- Some early breeding ducks such as mallard and wood duck may already be incubating eggs. Don’t be surprised to see wood ducks perched in trees, near nest cavities, this time of year.
- Pairs of Canada geese will continue to nest in ponds and wetlands.
- Great blue herons will continue to nest on Motor Island in the Niagara River, as well as inland nesting areas (rookeries).
- Black-crowned night-herons will gather at nesting areas (rookeries), including a large rookery on one of the small islands just above the brink of Niagara Falls.
- Watch for additional migrant and summer resident water birds such as the common loon, double-crested cormorant, American bittern, pied-billed grebe, and horned grebe this week.
- Bonaparte’s gulls will continue to enter the region, using the Niagara River as a significant stop-over feeding area along their migration route north. This species will reach its peak spring numbers in the region in mid- to late April when thousands will be present along the Niagara River.
- Watch for Caspian terns, the largest of the tern species to commonly occur in the region, along the Niagara River and Lakes Erie and Ontario late this week.
- Killdeer pairs are courting this week and some may be nesting.
- Male American woodcock and Wilson’s snipe will continue to perform their elaborate aerial displays designed to attract mates. Some hen woodcock and snipe are already incubating eggs.
- Other early migrant shorebirds may arrive in our area this week: greater yellowlegs, lesser yellowlegs, and spotted sandpiper.
- To stay abreast of bird sightings in the region, consult eBird, Genesee Birds, and Dial-a-Bird (see the “Resources” tab on this web page for more details).
Birds of Prey:
- Some winter resident raptors (e.g., snowy owl, short-eared owl, rough-legged hawk, northern harrier) will continue to linger in the region, especially in areas with extensive open grassland habitat. Most will leave for northern breeding grounds over the next week or two.
- Spring flights of hawks, falcons, eagles, osprey, and turkey vultures will continue to follow the Lake Erie and Lake Ontario shores as they migrate north. An excellent observation area for seeing hundreds (sometimes thousands) of these migrants in a single day is Lakeside Cemetery in Hamburg.
- Northbound long-eared owls and northern saw-whet owls will continue to arrive in the region, most notably near the southern shores of Lake Erie and (especially) Lake Ontario.
- Year-round resident raptors such as the great horned owl, barred owl, eastern screech owl, bald eagle, peregrine falcon, and red-tailed hawk are paired up and many are already on-nest. Red-shouldered hawks, a species that migrates south for the winter, may also have nests with eggs.
- Most year-round resident birds of prey are already on-nest. Recent arrivals such as the red-shouldered hawk, Cooper’s hawk, sharp-shinned hawk, American kestrel, and osprey will be establishing nesting territories.
Upland Game Birds:
- Wild turkey toms, with colorful heads and fanned tails, will intensify their courtship displays to hens.
- Listen for drumming displays by male ruffed grouse in the southern part of the Buffalo-Niagara region as well as the Alabama Swamps area.
- Male ring-necked pheasants that have become naturalized in the region will continue their rooster-like crowing to establish territories and attract mates. Some hens may be laying eggs at this time.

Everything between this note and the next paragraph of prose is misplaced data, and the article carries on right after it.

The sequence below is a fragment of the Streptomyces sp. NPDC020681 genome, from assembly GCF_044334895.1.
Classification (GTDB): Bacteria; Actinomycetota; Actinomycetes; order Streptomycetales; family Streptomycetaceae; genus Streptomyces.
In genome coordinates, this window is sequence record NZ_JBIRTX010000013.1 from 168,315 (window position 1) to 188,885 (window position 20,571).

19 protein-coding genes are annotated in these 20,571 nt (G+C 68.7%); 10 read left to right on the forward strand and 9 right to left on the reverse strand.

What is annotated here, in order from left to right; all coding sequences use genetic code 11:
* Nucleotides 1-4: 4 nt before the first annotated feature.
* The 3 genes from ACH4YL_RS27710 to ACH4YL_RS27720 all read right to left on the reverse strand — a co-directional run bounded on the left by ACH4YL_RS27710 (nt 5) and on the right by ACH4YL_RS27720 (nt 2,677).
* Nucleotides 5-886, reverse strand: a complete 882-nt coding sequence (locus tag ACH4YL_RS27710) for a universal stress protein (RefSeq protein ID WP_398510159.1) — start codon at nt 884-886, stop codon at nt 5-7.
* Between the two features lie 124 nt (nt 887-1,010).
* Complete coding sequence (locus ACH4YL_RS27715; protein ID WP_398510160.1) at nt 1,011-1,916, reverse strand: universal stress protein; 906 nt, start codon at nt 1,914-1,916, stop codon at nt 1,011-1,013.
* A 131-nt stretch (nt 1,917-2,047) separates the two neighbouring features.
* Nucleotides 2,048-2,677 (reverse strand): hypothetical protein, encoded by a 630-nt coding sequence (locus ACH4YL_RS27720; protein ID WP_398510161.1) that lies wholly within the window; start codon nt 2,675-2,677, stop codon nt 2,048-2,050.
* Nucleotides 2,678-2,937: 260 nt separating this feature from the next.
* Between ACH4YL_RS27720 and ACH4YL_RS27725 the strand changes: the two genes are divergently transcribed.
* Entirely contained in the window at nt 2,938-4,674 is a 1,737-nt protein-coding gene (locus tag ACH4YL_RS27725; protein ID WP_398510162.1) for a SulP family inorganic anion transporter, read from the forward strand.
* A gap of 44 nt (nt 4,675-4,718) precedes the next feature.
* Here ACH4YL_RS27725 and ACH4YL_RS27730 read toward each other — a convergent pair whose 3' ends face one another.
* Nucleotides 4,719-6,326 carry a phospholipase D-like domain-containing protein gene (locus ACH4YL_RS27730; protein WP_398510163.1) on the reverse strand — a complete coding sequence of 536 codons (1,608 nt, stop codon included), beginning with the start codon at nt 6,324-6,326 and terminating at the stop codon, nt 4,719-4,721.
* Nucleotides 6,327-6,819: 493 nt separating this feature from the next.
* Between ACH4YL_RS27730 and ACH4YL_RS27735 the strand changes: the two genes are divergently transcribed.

- Typical winter songbirds such as the dark-eyed junco and American tree sparrowsback, scaup, common goldeneye, common merganser, long-tailed duck plus less common species such as the pine siskin and common redpoll will continue to visit local bird feeders. Most will leave for northern breeding grounds over the next two or three weeks.
- Watch for early migrant feeder birds such as red-winged blackbird, common grackle, brown-headed cowbird, purple finch, song sparrow, white-throated sparrow, fox sparrow, and chipping sparrow. Be sure to place seed such as white millet in ground feeders or directly on the ground to attract these migrants.
- Additional early migrant songbirds will continue to arrive in the region: brown creeper, golden-crowned kinglet, ruby-crowned kinglet, eastern phoebe, tree swallow, barn swallow, rough-winged swallow, purple martin, winter wren, northern flicker, yellow-bellied sapsucker, American pipit, hermit thrush, brown thrasher, yellow-rumped warbler, pine warbler, rusty blackbird, eastern (rufous-sided) towhee, white-throated sparrow, fox sparrow, chipping sparrow, field sparrow, swamp sparrow, and savannah sparrow.
- Early breeding songbirds such as the mourning dove, blue jay, American crow, horned lark, white-breasted nuthatch, Carolina wren, American robin, eastern bluebird, European starling, song sparrow, northern cardinal, common grackle, house finch, and house sparrow may already be incubating eggs. Others will continue to sing, establish territories, and court as they prepare to nest.
- Male woodchucks will continue to emerge from hibernation and seek to mate with females as they emerge from their winter dens.
- An occasional big brown bat may emerge late this week from hibernacula in local attics etc. and be seen foraging for insects.
- Other true hibernators (several species of bats, meadow jumping mouse, and woodland jumping mouse) will continue to be mostly inactive in the region during the coming week.
- Ermine (AKA short-tailed weasel) will continue to molt from white to brown pelage.
- Newborn opossums will continue to suckle from the safety and warmth of their mother’s pouch. A single litter often consists of over a dozen young.
- Most eastern chipmunks have emerged from winter torpor will continue to actively feed and breed this week.
- Gray squirrels, red squirrels, and southern flying squirrels will give birth to the first of two litters of young at about this time.
- Yearling beavers disperse from natal ponds to establish their own territories at this time. Now is an especially good time to find scent mounds marking beaver territories, typically along edges of beaver ponds.
- Eastern cottontails will give birth to the first of three litters of young at about this time.
- Coyotes and red & gray fox give birth to pups at about this time.
- White-tailed deer will continue to travel in herds. Finding food will continue to be difficult until the growing season begins.
Be sure to find an opportunity to get outside this week to discover signs of spring.